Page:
Keeping warm during the cold seasons.

Discussion in 'New Member Introductions' started by ChickyMomm, Oct 9, 2013.

  1. ChickyMomm

    ChickyMomm In the Brooder

    Oct 9, 2013
    Afternoon, or morning [​IMG] !
    I live in Massachusetts, and it's Autum now. This is my first winter with chickens, so I wanted as many useful tips as I can get before it's freezing!
    The coop is fairly small (Roughly 4ft/5t, and is 3ft tall) , and is plentiful with pine shaving bedding. I heard that straw bedding is good for cold weather? We also have a 60 WAT light bulb, and I know it isn't warm enough, so I wanted to know what kind of bulb is better. And if you have anymore tips then feel free to share! [​IMG]
  2. sumi

    sumi Égalité

    Jun 28, 2011
    Rep of Ireland
  3. liz9910

    liz9910 Crowing

    Apr 8, 2012
    Northern California
  4. BantamFan4Life

    BantamFan4Life LOOK WHAT YOU MADE ME DO.

    Jun 15, 2012
    Welcome to BYC! [​IMG]Happy you joined!
  5. cybercat

    cybercat Songster

    May 22, 2007
    Greeneville, Tn
    [​IMG] You do not mention how many chickens are in the small coop or if they are bantams or large breeds. I would not put a light in there do to being so close to bedding. If bedding is six inches or better deep it will cause enough heat. Mixing it with straw will be good. Chickens can take the cold but not the moisture so make sure they have enough ventilation so it does Not build up in coop. If it does you will get frost bite, even if there is a lamp in there. Many people have there chickens out in snow and in very cold weather. Coops prevent draft but not air flow. Mine are open under the roof with cracks around door so I get some air movement upward. I have yet to have frostbite even in below 0 weather. If you wish to see my coop or my chickens in the snow check my chickens blog in my sig. You will have to go back to first and second year on it. I have been writing it for 5 years now.

    You will want to add scratch to feed to help them put some weight on. This will help them. I would up protein in layer for a month or two so they grow better feathers for insulation. It will also help with egg laying in the cold months too. If coop is exposed on all side you might want to put some straw bales around outside where you winds come from the most in winter. That will give some wind breaks and insulation from biting cold.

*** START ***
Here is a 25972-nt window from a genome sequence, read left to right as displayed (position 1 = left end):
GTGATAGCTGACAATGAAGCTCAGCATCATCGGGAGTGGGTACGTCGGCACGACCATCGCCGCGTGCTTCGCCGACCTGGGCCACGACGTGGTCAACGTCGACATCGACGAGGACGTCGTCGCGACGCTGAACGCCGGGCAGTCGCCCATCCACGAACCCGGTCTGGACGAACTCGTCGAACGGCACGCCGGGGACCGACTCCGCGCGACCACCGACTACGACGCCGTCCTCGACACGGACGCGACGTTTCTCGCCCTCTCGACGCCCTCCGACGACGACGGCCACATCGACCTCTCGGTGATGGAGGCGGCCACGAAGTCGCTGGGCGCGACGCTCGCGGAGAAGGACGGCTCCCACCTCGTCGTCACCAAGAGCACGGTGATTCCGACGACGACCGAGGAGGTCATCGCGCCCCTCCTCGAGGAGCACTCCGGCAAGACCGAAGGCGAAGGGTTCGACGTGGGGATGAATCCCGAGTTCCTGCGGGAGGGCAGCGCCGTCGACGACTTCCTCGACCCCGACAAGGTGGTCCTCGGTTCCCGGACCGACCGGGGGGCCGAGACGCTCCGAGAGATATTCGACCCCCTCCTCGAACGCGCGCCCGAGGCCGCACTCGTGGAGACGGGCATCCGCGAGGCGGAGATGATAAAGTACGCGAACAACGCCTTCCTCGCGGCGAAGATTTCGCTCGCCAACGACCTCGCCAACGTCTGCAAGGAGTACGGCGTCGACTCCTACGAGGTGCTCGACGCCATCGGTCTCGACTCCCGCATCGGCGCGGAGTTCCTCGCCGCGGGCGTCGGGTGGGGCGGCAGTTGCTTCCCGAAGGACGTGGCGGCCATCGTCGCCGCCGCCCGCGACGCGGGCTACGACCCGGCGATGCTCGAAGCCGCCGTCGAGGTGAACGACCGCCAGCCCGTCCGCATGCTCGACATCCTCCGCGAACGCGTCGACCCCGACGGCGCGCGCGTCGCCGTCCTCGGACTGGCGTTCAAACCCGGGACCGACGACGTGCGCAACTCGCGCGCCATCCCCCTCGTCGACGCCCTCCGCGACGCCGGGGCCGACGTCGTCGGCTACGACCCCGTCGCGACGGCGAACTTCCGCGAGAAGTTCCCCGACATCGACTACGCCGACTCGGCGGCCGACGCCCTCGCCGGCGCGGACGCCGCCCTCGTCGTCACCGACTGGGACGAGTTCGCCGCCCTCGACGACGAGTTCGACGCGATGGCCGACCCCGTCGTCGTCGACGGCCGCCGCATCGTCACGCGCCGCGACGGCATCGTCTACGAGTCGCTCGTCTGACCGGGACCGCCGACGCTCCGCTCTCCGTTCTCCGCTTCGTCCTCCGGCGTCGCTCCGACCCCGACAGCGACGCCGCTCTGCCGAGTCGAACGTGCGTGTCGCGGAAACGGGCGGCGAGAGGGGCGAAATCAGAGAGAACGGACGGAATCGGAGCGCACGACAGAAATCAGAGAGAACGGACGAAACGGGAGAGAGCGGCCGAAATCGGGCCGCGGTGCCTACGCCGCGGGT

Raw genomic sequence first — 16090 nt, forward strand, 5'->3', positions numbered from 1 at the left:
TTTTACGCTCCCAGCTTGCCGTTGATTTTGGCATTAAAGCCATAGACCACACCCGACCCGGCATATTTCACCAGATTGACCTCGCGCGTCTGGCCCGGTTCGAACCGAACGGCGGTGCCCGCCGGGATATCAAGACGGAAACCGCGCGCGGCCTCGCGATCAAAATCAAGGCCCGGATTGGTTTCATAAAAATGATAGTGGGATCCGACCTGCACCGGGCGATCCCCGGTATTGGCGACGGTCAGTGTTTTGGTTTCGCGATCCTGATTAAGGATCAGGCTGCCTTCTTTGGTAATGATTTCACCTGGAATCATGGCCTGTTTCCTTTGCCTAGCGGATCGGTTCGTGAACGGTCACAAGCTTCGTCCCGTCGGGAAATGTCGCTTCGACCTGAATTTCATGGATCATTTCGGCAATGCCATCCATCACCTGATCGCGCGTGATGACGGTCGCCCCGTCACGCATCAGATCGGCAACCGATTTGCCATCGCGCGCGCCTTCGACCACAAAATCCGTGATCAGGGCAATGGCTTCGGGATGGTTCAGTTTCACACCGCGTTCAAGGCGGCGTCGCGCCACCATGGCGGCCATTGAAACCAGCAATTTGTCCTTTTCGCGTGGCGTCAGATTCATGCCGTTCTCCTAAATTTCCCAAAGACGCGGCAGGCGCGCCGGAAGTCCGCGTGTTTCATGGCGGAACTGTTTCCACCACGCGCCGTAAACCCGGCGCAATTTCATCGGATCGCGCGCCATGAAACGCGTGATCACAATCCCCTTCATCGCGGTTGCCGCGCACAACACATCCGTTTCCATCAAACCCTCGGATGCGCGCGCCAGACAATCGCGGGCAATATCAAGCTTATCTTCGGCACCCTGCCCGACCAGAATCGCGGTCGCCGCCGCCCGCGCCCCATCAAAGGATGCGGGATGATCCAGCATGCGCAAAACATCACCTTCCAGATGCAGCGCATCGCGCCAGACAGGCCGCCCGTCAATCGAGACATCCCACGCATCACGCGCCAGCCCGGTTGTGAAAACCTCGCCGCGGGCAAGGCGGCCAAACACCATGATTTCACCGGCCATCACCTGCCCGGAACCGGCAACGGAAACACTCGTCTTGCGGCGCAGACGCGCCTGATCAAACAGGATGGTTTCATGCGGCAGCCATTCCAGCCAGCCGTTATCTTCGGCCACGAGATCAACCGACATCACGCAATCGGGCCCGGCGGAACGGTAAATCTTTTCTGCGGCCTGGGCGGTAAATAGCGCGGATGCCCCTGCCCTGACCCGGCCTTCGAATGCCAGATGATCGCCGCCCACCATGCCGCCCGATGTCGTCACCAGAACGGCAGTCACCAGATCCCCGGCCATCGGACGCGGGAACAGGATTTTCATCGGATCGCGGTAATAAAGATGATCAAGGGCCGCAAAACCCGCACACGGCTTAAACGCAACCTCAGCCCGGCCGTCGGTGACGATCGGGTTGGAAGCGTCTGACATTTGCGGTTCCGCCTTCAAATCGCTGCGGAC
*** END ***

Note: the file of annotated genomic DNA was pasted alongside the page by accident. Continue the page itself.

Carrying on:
Oh BTW if you have more birds than the coop can handle or if you lock them up for more than a day. You will need to get in there and turn the bedding. This will keep it fresher and help it compost and create heat for the coop. This is why we use so much in winter it is call the deep bedding method. Works great for preventing frost bite.
  6. ChickyMomm

    ChickyMomm In the Brooder

    Oct 9, 2013
    Wow! Thanks for all that... In a month or so I was planning on getting the straw, because it gets cold really fast here.. It's summer one month.. Fall for about a week, then it gets freezing.. I'm gonna have to work quick! Thank you!
  7. ederob

    ederob Songster

    Jun 6, 2012
    [​IMG] Hello!
  8. Alaskan

    Alaskan The Frosted Flake

    Yep, the thread sumi posted covers it all. Lots of reading though. :D

    Welcome to BYC!

    Mr MKK FARMS Crowing

    Sep 27, 2012
    Welcome to BYC! Glad you joined us! [​IMG]
  10. drumstick diva

    drumstick diva Still crazy after all these years.

    Aug 26, 2009
    Out to pasture
    [​IMG] you don't want overcrowding in winter - because of inclement weather the chickens may not want to venture out of the coop. Too many days inside with too many chickens ends up badly, a lot of feather picking, fighting and at extreme cannibalism.

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